Bike to The Future ’23 Tour – Part 5
What you need after an unscheduled boozy night and (relatively) early start is a gentle cycle to get the limbs warmed up. What we actually got was a ridiculous, gut-wrenching climb out of Chepstow, followed by a prolonged slog up into the surrounding hills. Luckily, we’d fueled up on the well-labeled help-yourself breakfast (‘plates HERE’; ‘milk in fridge’ DO NOT use this dish washer’, etc.etc.) at the hostel.
Our assumption that the hills would abate once we left the vicinity of Chepstow were unfounded. However, the scenery was very pleasant and we were mainly traveling on quiet lanes. So, we could enjoy the challenges without the addition of lungfuls of diesel or meaningful hand gestures from passing motorists. Once again, there was an abundance of wild spring flowers (absolutely no idea which) and an accompaniment of buzzards, kestrels and a solitary red kite.
Coming into Cardiff (or, as railway announcements would have it ‘arriving into’ – grrrrrr), we were relieved to find a good supply of cycleways to help navigate the busier approach roads. It transpired I’d selected ‘Cardiff Castle’ rather than ‘Cardiff Central’ when plotting the route. But no matter: the two are not far from one another – and the castle park made for a pleasant diversion.
We’d made good time, so had the opportunity of a coffee and cake in the ‘plaza’ (bit of cobbled pavement with chain-cafe chairs and tables strewn about) outside the station. Then came the easy part. Our itinerary meant we had no option but to take a train from Cardiff to Haverfordwest in time for the gig this evening.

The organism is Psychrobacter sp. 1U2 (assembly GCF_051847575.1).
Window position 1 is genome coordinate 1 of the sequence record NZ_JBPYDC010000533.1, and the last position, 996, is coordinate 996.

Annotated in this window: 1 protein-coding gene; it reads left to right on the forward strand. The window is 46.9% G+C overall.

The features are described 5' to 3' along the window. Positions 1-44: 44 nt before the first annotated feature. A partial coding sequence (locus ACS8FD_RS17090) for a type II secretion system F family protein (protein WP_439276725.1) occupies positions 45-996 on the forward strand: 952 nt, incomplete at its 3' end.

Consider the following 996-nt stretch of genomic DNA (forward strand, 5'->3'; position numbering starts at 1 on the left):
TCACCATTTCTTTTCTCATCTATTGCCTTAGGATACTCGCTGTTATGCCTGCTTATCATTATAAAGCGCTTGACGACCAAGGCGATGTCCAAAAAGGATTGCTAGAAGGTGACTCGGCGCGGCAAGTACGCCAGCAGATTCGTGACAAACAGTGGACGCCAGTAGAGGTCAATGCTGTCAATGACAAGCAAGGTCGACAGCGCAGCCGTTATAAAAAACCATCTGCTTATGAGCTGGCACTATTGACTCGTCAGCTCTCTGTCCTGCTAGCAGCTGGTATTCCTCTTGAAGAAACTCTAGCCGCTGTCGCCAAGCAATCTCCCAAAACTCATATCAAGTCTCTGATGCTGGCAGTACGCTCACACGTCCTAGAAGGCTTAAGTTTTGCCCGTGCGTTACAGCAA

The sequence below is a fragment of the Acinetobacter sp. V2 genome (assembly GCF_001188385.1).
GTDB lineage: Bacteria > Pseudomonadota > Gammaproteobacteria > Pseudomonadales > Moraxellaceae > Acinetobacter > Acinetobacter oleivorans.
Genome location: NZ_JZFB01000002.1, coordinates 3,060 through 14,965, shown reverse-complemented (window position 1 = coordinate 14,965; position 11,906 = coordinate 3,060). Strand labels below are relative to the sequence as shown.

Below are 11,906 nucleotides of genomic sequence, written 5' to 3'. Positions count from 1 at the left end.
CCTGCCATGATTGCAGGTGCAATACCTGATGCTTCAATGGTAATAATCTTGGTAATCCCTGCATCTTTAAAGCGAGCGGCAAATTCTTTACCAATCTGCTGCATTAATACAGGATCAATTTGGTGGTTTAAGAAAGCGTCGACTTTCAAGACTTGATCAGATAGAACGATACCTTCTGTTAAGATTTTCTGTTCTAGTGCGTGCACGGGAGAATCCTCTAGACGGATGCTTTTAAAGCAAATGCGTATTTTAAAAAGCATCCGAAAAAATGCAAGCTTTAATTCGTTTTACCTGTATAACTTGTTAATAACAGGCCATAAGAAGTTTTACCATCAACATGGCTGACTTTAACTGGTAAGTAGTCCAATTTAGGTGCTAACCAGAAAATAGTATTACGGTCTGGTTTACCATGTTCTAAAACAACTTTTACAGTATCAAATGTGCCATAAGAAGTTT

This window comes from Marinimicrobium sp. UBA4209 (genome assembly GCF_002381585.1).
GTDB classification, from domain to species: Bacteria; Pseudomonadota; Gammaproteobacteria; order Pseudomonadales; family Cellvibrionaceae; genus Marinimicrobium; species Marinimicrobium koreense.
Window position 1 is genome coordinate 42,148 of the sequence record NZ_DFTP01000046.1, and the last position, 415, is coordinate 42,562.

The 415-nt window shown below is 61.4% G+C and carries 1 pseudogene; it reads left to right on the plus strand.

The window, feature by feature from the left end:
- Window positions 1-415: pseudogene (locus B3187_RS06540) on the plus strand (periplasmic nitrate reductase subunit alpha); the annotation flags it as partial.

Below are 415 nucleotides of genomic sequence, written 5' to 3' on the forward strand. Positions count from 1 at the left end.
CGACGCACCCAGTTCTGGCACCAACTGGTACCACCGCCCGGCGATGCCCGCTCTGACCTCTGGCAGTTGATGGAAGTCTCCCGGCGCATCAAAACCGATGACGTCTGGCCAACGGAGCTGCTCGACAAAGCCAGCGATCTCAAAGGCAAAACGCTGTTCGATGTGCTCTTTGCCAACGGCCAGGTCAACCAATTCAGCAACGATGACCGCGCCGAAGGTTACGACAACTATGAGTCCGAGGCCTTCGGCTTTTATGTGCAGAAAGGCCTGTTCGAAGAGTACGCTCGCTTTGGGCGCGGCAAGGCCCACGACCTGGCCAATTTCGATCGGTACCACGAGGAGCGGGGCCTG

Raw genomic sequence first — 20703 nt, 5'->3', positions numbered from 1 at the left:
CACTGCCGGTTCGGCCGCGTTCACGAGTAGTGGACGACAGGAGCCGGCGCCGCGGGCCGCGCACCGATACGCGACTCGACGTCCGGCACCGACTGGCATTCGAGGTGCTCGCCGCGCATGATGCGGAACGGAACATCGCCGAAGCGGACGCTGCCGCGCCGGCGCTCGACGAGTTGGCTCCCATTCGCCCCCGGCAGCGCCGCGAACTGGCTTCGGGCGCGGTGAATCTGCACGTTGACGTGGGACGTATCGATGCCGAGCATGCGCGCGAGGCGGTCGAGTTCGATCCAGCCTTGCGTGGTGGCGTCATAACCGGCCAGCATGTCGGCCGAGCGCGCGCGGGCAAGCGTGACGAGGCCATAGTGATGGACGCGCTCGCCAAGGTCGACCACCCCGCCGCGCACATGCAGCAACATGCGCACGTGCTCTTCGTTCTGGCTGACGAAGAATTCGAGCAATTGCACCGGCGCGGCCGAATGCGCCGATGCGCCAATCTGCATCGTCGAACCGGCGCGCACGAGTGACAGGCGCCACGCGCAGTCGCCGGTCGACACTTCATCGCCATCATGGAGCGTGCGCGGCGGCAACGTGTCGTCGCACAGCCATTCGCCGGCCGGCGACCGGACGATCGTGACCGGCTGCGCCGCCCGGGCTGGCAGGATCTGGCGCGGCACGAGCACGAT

Unfortunately, this ‘easy part’ was anything but. Today was a strike day. We knew that. We’d naively imagined the lack of connecting services would mean fewer passengers. What we’d not reckoned on was the fact this line is shared by Great Western Railways’ services to Port Talbot and Swansea. And that ‘rail provider’ was on strike.
Barricade of Baby Buggies
So, all the passengers who would normally travel by Great Western’s inter-city-style multi-carriage trains, now had to cram onto the ageing two-coach affair that normally serves minor stations to Haverfordwest. To say this was not a good fit would be a dereliction of descriptive duties. As the train pulled into Cardiff, it was already full. And another two train-loads worth of travelers were waiting to board.
Rob and I approached the doors to the portion of the train marked for cycle storage (which we’d pre-booked). That section was already full: cordoned off by a barricade of baby buggies and strollers. In addition, the door area was crowded. And around twenty extra people were eagerly trying to insert themselves into this ‘space’.
Given Up Hope
Faced with the impossibility of this situation, I moved towards the far end of the train, where I – wrongly – assumed there may be more room. Once I’d recognised the futility of that maneouvre, I returned to find Rob now wedged into the first carriage. Through sheer will power and force of personality, he’d somehow got himself and his bike in among the scrum. An elderly passenger was more or less impaled on Rob’s handlebar, his rear wheel was held in place by the legs of a standing occupant.